"Thank you. You got it. Urr, before we go any further I'd like to introduce you to the members of my group. Some of them you haven't met, and some you have. Bring me a scarf Charlie. It's colder than a well digger's.The young ladies that stand up here and laugh a lot. We've been together for almost, err, for six and a half years? She's shy. I think they're fantastic. The Sweet Inspirations. And the fella you heard earlier singing on Softly. He works on my records and personal appearances. His name is Sherill Neilson. Don't give him too much applause. His ego is almost bigger than this showroom. J.D, why are you dressed different to the rest of the group? Do you think you're Julius Caesar or somebody? You're a single! Let me tell you something. When you started workin' for me, he wore normal colored shirts, and dressed like everybody else. Now he's got on a high collared shirt and slits in his pants. I don't have a slit in my pants. See J.D? I want to tell just one little quick story before we go on. We're not doing anything, anyway. When I was sixteen years old I used to go to all the gospel singing conventions they had in Memphis. And J.D came into Memphis when I was sixteen years old and joined a group called the Blackwood Brothers Quartet. And one night I saw him. When he first went there his voice was a little bit higher. And urr, he was taking another guy's place. And so, he couldn't go as low as he does now because he's got older and meaner. But urr. All kidding aside he use to urr get so frustrated one night I saw him he tried twenty five times trying to hit a note on stage. And he never did get it. Never did! Stayed up all night after the show drunk trying to get it. He sat in the room going 'Urrrrrrr urrrrrr' (Elvis imitates J.D in a bass voice). But all kidding aside, I've known him for years and I never thought he and I would be workin' on the same stage. J.D Sumner and The Stamps Quartet. I'd like to introduce The Stamps to you individually because it takes up more time. Hahaha. They're the only ones that don't get introduced. They have a young bass singer with them and I hate him because he goes so low. His name is Larry Strictland. Their baritone singer - hey, do you do any talking here? Do you talk? Is that you talking to people saying 'Stay in your seat'? Is that you doing that? That figures! You're the type that stays in your seat during the whole thing! His name is Ed Hill.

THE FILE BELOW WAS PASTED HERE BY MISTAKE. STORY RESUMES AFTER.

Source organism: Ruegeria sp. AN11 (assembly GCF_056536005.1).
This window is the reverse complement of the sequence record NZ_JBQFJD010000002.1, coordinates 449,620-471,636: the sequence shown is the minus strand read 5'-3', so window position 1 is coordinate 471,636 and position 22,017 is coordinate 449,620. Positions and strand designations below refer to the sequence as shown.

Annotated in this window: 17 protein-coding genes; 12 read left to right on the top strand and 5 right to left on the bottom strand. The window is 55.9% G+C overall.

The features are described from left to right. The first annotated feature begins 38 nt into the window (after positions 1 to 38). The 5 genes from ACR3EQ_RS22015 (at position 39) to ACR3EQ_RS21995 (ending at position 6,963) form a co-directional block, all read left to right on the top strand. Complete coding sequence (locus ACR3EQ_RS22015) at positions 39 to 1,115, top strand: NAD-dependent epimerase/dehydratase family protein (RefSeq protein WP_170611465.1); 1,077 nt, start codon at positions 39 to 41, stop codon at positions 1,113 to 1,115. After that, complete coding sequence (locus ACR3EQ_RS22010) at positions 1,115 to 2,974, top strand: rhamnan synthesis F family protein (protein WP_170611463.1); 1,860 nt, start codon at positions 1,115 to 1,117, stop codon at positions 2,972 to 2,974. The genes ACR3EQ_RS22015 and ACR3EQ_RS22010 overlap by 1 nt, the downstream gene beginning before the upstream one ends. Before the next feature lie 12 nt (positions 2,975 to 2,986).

We might seem like we're kidding but we mean it" Elvis tells the audience. "Their lead singer, he has a very powerful voice. Not like Charlie. He gets so red in the face when he hits those notes. But he can't sing How Great Thou Art as well as I can. I mean he can't cut it! Hahaha. I'm sorry but you can not do it! His name is Ed Enoch. Their tenor singer. See. I used to do You'll Never Walk Alone. And, they think I'm not around when they sing on their own. So, he stole the song. You'll never walk alone - he does an average job of it. His name is Bill Baise. I want to tell you. Those of you who don't know anything about music at all. On You'll Never Walk Alone Bill goes up to a high C. And that's as high as Mario Lanza, or urr, what his name? Gomma Pile! Urr, hahaha, the little girl that does our high voice singing. She's from Los Angeles, she has a beautiful voice, her name is, I did I give you that ring? Did I give you that one? Maybe that one? You're not wearing any in your ears? On rhythm guitar is John Wilkinson. John I want you to play something".